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Safe and simple one-script git synchronization
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sychronize tracking repositories

2012 by Simon Thum

This scrips intends to sync near-automatically via git in "tracking" repositories where a nice history is not as crucial as having one.

Licensed under CC0

One more git sync script? Seriously?

Unlike the myriad of scripts to do just that already available, it follows the KISS principle: It is safe, small, requires nothing but git and bash, but does not even try to shield you from git.

It is ultimately intended for git-savy people. As a rule of thumb, if you know how to complete a failed rebase you're fine.

Tested on msysgit and a real bash. In case you know bash scripting, it will probably make your eyes bleed, but for some reason it works.

What does it do?

It will likely get from you from a dull normal git repo with trivial changes to an updated dull normal git repo equal to origin. No more, no less.

Care has been taken that any kind of problem, pre-existing or not, results in clear error messages and non-zero return code, but of course no guarantee can be given.

The intent is to do everything that's needed to sync automatically, and resort to manual intervention as soon as something non-trivial occurs. It is designed to be safe in that git-sync will likely refuse to do anything not known to be safe.

How am I supposed to use it?

Just call git-sync inside your average joe's repository (not in the middle of a rebase, git-am, merge or whatever, not detached, no untracked files) and everything will likely just work. Else, a clear error message should appear. If you don't sync in an intertwined manner (from multiple repositories/machines), git-sync is virtually guaranteed to work.

How does it work?

The flow is roughly:

  1. sanity checks. You don't want to do this in the middle of a rebase.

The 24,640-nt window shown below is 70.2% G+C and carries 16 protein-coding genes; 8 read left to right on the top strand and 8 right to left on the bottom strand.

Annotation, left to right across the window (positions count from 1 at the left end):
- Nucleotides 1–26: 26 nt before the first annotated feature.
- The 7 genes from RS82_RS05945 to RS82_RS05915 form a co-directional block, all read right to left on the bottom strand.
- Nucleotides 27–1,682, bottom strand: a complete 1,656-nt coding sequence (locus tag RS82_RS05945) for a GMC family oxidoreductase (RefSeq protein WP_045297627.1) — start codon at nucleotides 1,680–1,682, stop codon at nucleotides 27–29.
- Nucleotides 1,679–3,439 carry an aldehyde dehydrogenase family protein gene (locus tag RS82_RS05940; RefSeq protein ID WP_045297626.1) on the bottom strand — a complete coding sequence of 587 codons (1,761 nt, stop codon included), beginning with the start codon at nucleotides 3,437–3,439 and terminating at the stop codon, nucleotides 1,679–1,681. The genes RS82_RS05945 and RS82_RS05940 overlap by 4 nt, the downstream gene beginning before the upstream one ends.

2. Check for new files; exit if there are, unless allowed in config.
  3. Check for auto-commitable changes (see syncNewFiles option).
  4. perform auto-commit
  5. one more check for leftover changes / general tidyness
  6. fetch upstream
  7. Relate upstream to ours. If ahead, push. If behind, pull. If diverged, rebase, then push.
  8. At exit, assert sync state once more just to be safe.

On the first invocation, git-sync will ask you to whitelist the current branch for sync using git config. This has to be done once for every repository (and branch, for completeness).


There are two git config-based options for tailoring your sync:

branch.$branch_name.syncNewFiles (bool)

Tells git-sync to invoke auto-commit even if new (untracked) files are present. Normally you have to commit those yourself to prevent accidential additions. git-sync will exit at stage 3 with an explanation in that case.

branch.$branch_name.autocommitscript (string)

A string which is being eval'ed by this script to perform an auto-commit. Here you can run a commit script which should not leave any uncommited state. The default will commit modified or all files with a more or less useful message.

By default, commit is done using:

git add -u ; git commit -m "changes from $(uname -n) on $(date)"

Or if you enable syncNewFiles:

git add -A ; git commit -m \"changes from $(uname -n) on $(date)\";"


I declare this work to be useable under the provisions of the CC0 license.

Attribution is appreciated, but not required.


Thanks go to all the people behind git.

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